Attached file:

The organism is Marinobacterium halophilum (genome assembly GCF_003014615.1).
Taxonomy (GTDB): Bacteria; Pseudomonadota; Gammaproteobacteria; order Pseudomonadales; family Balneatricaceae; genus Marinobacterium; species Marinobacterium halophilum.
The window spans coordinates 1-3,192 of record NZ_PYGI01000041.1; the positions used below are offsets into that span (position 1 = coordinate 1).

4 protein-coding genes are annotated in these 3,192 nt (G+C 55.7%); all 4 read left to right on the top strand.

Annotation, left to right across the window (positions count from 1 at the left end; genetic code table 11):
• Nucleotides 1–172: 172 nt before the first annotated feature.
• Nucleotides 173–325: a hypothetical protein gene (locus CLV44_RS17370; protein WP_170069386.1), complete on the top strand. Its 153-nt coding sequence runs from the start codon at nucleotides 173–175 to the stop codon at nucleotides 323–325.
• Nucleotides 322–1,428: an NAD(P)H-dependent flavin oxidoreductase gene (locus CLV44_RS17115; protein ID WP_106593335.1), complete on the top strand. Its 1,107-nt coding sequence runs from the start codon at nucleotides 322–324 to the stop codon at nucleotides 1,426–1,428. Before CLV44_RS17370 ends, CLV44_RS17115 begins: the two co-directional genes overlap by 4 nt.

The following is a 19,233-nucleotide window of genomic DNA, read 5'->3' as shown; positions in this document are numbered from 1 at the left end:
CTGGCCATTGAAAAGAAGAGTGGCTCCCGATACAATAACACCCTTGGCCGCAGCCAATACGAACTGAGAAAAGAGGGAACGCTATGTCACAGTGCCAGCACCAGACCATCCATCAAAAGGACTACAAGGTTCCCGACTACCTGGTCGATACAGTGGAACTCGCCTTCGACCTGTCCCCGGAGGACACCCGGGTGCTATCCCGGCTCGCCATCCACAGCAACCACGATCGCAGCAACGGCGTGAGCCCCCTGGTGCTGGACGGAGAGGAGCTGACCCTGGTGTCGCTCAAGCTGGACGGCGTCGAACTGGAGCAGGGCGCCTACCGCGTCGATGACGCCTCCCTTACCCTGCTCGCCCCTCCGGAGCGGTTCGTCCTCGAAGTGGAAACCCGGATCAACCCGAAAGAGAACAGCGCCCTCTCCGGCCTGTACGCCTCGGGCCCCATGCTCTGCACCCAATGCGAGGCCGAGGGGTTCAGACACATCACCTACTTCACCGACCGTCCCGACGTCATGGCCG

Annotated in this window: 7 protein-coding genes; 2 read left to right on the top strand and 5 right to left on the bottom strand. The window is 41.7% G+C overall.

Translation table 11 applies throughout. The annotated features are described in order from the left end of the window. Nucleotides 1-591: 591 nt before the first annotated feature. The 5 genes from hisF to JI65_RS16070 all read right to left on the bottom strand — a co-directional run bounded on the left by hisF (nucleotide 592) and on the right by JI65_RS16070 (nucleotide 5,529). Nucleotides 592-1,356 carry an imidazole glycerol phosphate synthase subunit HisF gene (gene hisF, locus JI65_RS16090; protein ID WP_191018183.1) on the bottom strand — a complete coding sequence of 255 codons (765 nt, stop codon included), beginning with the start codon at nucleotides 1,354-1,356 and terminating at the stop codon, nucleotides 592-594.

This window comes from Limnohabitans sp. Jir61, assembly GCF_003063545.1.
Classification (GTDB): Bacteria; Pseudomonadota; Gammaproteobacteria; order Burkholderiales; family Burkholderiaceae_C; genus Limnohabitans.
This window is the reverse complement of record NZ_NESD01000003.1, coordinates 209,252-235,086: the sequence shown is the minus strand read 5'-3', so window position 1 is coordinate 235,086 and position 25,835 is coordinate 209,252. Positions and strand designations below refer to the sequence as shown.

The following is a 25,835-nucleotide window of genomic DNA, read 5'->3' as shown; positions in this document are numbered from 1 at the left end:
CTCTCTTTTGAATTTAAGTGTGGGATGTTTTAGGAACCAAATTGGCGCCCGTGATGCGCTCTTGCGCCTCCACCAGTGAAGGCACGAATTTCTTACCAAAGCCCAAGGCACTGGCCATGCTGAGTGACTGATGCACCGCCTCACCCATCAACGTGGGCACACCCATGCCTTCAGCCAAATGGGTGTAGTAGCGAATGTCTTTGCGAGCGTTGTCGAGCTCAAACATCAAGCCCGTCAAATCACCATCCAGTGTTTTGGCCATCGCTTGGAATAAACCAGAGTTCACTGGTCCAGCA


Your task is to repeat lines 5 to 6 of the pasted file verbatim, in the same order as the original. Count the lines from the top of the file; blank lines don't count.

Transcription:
Annotation, left to right across the window (positions count from 1 at the left end; genetic code table 11):
• Nucleotides 1–172: 172 nt before the first annotated feature.